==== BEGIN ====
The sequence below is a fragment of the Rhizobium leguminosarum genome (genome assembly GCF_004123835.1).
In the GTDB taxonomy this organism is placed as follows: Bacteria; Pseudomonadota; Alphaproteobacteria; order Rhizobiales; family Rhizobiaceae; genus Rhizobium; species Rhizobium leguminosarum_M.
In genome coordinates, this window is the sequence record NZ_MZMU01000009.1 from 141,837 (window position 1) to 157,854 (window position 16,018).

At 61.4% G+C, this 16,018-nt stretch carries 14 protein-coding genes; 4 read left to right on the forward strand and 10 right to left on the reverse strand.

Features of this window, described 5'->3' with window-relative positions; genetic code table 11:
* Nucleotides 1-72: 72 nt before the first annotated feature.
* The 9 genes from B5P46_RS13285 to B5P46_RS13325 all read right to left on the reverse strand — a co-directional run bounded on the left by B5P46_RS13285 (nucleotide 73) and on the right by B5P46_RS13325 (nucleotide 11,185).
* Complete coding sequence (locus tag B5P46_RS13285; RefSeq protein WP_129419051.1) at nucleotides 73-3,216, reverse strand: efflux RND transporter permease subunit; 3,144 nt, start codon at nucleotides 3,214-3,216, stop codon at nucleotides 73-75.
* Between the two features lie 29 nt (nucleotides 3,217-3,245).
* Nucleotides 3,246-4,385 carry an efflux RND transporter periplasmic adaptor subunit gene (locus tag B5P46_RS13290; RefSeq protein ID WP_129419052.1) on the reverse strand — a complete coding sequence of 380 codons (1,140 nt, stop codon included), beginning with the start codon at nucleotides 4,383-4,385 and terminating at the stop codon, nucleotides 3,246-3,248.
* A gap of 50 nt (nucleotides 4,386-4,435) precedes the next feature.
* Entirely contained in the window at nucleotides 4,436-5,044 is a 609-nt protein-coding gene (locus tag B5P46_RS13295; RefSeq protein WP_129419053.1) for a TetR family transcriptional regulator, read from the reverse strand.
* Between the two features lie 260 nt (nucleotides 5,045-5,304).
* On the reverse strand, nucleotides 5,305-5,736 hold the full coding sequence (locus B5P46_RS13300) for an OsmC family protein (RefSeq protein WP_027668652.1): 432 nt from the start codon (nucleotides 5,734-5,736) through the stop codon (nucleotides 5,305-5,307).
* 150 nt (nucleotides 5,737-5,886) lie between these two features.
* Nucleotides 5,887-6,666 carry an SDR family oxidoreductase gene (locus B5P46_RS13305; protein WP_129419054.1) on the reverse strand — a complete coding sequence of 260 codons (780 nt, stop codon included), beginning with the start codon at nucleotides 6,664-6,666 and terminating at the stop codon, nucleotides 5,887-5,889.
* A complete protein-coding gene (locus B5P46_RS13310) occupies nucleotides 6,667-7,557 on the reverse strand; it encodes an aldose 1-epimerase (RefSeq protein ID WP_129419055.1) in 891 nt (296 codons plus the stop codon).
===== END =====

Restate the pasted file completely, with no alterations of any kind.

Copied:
The sequence below is a fragment of the Rhizobium leguminosarum genome (genome assembly GCF_004123835.1).
In the GTDB taxonomy this organism is placed as follows: Bacteria; Pseudomonadota; Alphaproteobacteria; order Rhizobiales; family Rhizobiaceae; genus Rhizobium; species Rhizobium leguminosarum_M.
In genome coordinates, this window is the sequence record NZ_MZMU01000009.1 from 141,837 (window position 1) to 157,854 (window position 16,018).

At 61.4% G+C, this 16,018-nt stretch carries 14 protein-coding genes; 4 read left to right on the forward strand and 10 right to left on the reverse strand.

Features of this window, described 5'->3' with window-relative positions; genetic code table 11:
* Nucleotides 1-72: 72 nt before the first annotated feature.
* The 9 genes from B5P46_RS13285 to B5P46_RS13325 all read right to left on the reverse strand — a co-directional run bounded on the left by B5P46_RS13285 (nucleotide 73) and on the right by B5P46_RS13325 (nucleotide 11,185).
* Complete coding sequence (locus tag B5P46_RS13285; RefSeq protein WP_129419051.1) at nucleotides 73-3,216, reverse strand: efflux RND transporter permease subunit; 3,144 nt, start codon at nucleotides 3,214-3,216, stop codon at nucleotides 73-75.
* Between the two features lie 29 nt (nucleotides 3,217-3,245).
* Nucleotides 3,246-4,385 carry an efflux RND transporter periplasmic adaptor subunit gene (locus tag B5P46_RS13290; RefSeq protein ID WP_129419052.1) on the reverse strand — a complete coding sequence of 380 codons (1,140 nt, stop codon included), beginning with the start codon at nucleotides 4,383-4,385 and terminating at the stop codon, nucleotides 3,246-3,248.
* A gap of 50 nt (nucleotides 4,386-4,435) precedes the next feature.
* Entirely contained in the window at nucleotides 4,436-5,044 is a 609-nt protein-coding gene (locus tag B5P46_RS13295; RefSeq protein WP_129419053.1) for a TetR family transcriptional regulator, read from the reverse strand.
* Between the two features lie 260 nt (nucleotides 5,045-5,304).
* On the reverse strand, nucleotides 5,305-5,736 hold the full coding sequence (locus B5P46_RS13300) for an OsmC family protein (RefSeq protein WP_027668652.1): 432 nt from the start codon (nucleotides 5,734-5,736) through the stop codon (nucleotides 5,305-5,307).
* 150 nt (nucleotides 5,737-5,886) lie between these two features.
* Nucleotides 5,887-6,666 carry an SDR family oxidoreductase gene (locus B5P46_RS13305; protein WP_129419054.1) on the reverse strand — a complete coding sequence of 260 codons (780 nt, stop codon included), beginning with the start codon at nucleotides 6,664-6,666 and terminating at the stop codon, nucleotides 5,887-5,889.
* A complete protein-coding gene (locus B5P46_RS13310) occupies nucleotides 6,667-7,557 on the reverse strand; it encodes an aldose 1-epimerase (RefSeq protein ID WP_129419055.1) in 891 nt (296 codons plus the stop codon).